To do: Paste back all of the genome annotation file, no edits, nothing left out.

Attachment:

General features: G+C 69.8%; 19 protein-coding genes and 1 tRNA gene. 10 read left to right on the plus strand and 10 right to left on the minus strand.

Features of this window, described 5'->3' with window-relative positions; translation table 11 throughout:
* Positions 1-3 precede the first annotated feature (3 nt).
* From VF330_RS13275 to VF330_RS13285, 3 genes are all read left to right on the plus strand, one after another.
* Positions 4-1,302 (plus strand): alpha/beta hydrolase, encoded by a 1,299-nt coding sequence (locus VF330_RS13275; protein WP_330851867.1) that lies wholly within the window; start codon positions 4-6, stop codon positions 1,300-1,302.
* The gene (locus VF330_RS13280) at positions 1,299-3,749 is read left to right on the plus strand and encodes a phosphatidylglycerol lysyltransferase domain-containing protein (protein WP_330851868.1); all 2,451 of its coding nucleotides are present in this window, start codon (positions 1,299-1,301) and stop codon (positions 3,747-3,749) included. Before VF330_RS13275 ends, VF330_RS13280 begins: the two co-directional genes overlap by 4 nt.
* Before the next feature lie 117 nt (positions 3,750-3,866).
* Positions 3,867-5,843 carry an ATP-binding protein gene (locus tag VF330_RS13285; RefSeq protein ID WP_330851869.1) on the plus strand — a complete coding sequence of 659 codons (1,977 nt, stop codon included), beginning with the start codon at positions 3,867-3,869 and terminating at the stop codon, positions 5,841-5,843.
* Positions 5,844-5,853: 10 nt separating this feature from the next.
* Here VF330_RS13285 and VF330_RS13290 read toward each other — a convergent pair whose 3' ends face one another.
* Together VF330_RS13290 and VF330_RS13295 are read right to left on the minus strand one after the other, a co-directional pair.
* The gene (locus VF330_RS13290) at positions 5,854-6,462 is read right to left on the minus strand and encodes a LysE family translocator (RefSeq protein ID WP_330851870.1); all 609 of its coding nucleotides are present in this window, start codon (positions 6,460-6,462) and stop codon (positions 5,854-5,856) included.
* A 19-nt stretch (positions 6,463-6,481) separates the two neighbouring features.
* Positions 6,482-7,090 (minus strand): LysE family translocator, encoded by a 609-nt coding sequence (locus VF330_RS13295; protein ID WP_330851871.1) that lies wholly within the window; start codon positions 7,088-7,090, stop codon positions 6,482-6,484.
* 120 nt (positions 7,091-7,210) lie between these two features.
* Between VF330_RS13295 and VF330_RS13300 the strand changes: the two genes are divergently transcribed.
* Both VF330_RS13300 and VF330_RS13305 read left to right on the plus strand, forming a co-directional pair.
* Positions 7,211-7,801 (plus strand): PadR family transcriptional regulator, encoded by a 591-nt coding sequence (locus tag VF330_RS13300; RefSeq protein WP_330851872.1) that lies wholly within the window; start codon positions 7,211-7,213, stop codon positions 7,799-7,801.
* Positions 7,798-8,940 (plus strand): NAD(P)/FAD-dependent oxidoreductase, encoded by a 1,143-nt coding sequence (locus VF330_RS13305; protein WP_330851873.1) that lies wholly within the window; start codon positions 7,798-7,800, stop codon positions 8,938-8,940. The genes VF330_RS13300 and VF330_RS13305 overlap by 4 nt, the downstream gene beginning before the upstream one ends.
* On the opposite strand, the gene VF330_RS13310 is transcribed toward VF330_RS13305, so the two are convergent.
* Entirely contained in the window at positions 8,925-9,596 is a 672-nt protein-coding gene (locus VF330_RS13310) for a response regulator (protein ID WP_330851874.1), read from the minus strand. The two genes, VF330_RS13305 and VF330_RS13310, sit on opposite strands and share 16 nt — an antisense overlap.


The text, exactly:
General features: G+C 69.8%; 19 protein-coding genes and 1 tRNA gene. 10 read left to right on the plus strand and 10 right to left on the minus strand.

Features of this window, described 5'->3' with window-relative positions; translation table 11 throughout:
* Positions 1-3 precede the first annotated feature (3 nt).
* From VF330_RS13275 to VF330_RS13285, 3 genes are all read left to right on the plus strand, one after another.
* Positions 4-1,302 (plus strand): alpha/beta hydrolase, encoded by a 1,299-nt coding sequence (locus VF330_RS13275; protein WP_330851867.1) that lies wholly within the window; start codon positions 4-6, stop codon positions 1,300-1,302.
* The gene (locus VF330_RS13280) at positions 1,299-3,749 is read left to right on the plus strand and encodes a phosphatidylglycerol lysyltransferase domain-containing protein (protein WP_330851868.1); all 2,451 of its coding nucleotides are present in this window, start codon (positions 1,299-1,301) and stop codon (positions 3,747-3,749) included. Before VF330_RS13275 ends, VF330_RS13280 begins: the two co-directional genes overlap by 4 nt.
* Before the next feature lie 117 nt (positions 3,750-3,866).
* Positions 3,867-5,843 carry an ATP-binding protein gene (locus tag VF330_RS13285; RefSeq protein ID WP_330851869.1) on the plus strand — a complete coding sequence of 659 codons (1,977 nt, stop codon included), beginning with the start codon at positions 3,867-3,869 and terminating at the stop codon, positions 5,841-5,843.
* Positions 5,844-5,853: 10 nt separating this feature from the next.
* Here VF330_RS13285 and VF330_RS13290 read toward each other — a convergent pair whose 3' ends face one another.
* Together VF330_RS13290 and VF330_RS13295 are read right to left on the minus strand one after the other, a co-directional pair.
* The gene (locus VF330_RS13290) at positions 5,854-6,462 is read right to left on the minus strand and encodes a LysE family translocator (RefSeq protein ID WP_330851870.1); all 609 of its coding nucleotides are present in this window, start codon (positions 6,460-6,462) and stop codon (positions 5,854-5,856) included.
* A 19-nt stretch (positions 6,463-6,481) separates the two neighbouring features.
* Positions 6,482-7,090 (minus strand): LysE family translocator, encoded by a 609-nt coding sequence (locus VF330_RS13295; protein ID WP_330851871.1) that lies wholly within the window; start codon positions 7,088-7,090, stop codon positions 6,482-6,484.
* 120 nt (positions 7,091-7,210) lie between these two features.
* Between VF330_RS13295 and VF330_RS13300 the strand changes: the two genes are divergently transcribed.
* Both VF330_RS13300 and VF330_RS13305 read left to right on the plus strand, forming a co-directional pair.
* Positions 7,211-7,801 (plus strand): PadR family transcriptional regulator, encoded by a 591-nt coding sequence (locus tag VF330_RS13300; RefSeq protein WP_330851872.1) that lies wholly within the window; start codon positions 7,211-7,213, stop codon positions 7,799-7,801.
* Positions 7,798-8,940 (plus strand): NAD(P)/FAD-dependent oxidoreductase, encoded by a 1,143-nt coding sequence (locus VF330_RS13305; protein WP_330851873.1) that lies wholly within the window; start codon positions 7,798-7,800, stop codon positions 8,938-8,940. The genes VF330_RS13300 and VF330_RS13305 overlap by 4 nt, the downstream gene beginning before the upstream one ends.
* On the opposite strand, the gene VF330_RS13310 is transcribed toward VF330_RS13305, so the two are convergent.
* Entirely contained in the window at positions 8,925-9,596 is a 672-nt protein-coding gene (locus VF330_RS13310) for a response regulator (protein ID WP_330851874.1), read from the minus strand. The two genes, VF330_RS13305 and VF330_RS13310, sit on opposite strands and share 16 nt — an antisense overlap.